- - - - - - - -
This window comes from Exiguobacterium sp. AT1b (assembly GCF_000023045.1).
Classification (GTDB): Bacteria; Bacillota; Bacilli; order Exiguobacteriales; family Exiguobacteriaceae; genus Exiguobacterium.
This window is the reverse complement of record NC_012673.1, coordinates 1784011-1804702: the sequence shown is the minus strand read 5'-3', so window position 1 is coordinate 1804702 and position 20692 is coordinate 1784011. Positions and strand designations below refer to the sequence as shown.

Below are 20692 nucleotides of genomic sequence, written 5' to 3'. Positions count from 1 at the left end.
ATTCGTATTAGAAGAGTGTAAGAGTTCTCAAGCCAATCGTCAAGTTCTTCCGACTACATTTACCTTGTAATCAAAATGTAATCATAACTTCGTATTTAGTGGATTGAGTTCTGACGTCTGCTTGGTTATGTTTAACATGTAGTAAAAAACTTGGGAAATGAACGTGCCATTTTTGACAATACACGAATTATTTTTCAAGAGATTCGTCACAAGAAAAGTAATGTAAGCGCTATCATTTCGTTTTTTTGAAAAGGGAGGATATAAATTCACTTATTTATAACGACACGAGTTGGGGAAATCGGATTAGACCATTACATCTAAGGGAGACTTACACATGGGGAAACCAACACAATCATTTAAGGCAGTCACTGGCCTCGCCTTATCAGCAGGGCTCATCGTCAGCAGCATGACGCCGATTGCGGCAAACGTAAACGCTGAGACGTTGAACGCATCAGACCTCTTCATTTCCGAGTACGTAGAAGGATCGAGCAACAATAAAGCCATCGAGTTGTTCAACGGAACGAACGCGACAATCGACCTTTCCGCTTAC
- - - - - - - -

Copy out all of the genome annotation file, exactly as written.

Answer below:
This window comes from Exiguobacterium sp. AT1b (assembly GCF_000023045.1).
Classification (GTDB): Bacteria; Bacillota; Bacilli; order Exiguobacteriales; family Exiguobacteriaceae; genus Exiguobacterium.
This window is the reverse complement of record NC_012673.1, coordinates 1784011-1804702: the sequence shown is the minus strand read 5'-3', so window position 1 is coordinate 1804702 and position 20692 is coordinate 1784011. Positions and strand designations below refer to the sequence as shown.

Below are 20692 nucleotides of genomic sequence, written 5' to 3'. Positions count from 1 at the left end.
ATTCGTATTAGAAGAGTGTAAGAGTTCTCAAGCCAATCGTCAAGTTCTTCCGACTACATTTACCTTGTAATCAAAATGTAATCATAACTTCGTATTTAGTGGATTGAGTTCTGACGTCTGCTTGGTTATGTTTAACATGTAGTAAAAAACTTGGGAAATGAACGTGCCATTTTTGACAATACACGAATTATTTTTCAAGAGATTCGTCACAAGAAAAGTAATGTAAGCGCTATCATTTCGTTTTTTTGAAAAGGGAGGATATAAATTCACTTATTTATAACGACACGAGTTGGGGAAATCGGATTAGACCATTACATCTAAGGGAGACTTACACATGGGGAAACCAACACAATCATTTAAGGCAGTCACTGGCCTCGCCTTATCAGCAGGGCTCATCGTCAGCAGCATGACGCCGATTGCGGCAAACGTAAACGCTGAGACGTTGAACGCATCAGACCTCTTCATTTCCGAGTACGTAGAAGGATCGAGCAACAATAAAGCCATCGAGTTGTTCAACGGAACGAACGCGACAATCGACCTTTCCGCTTAC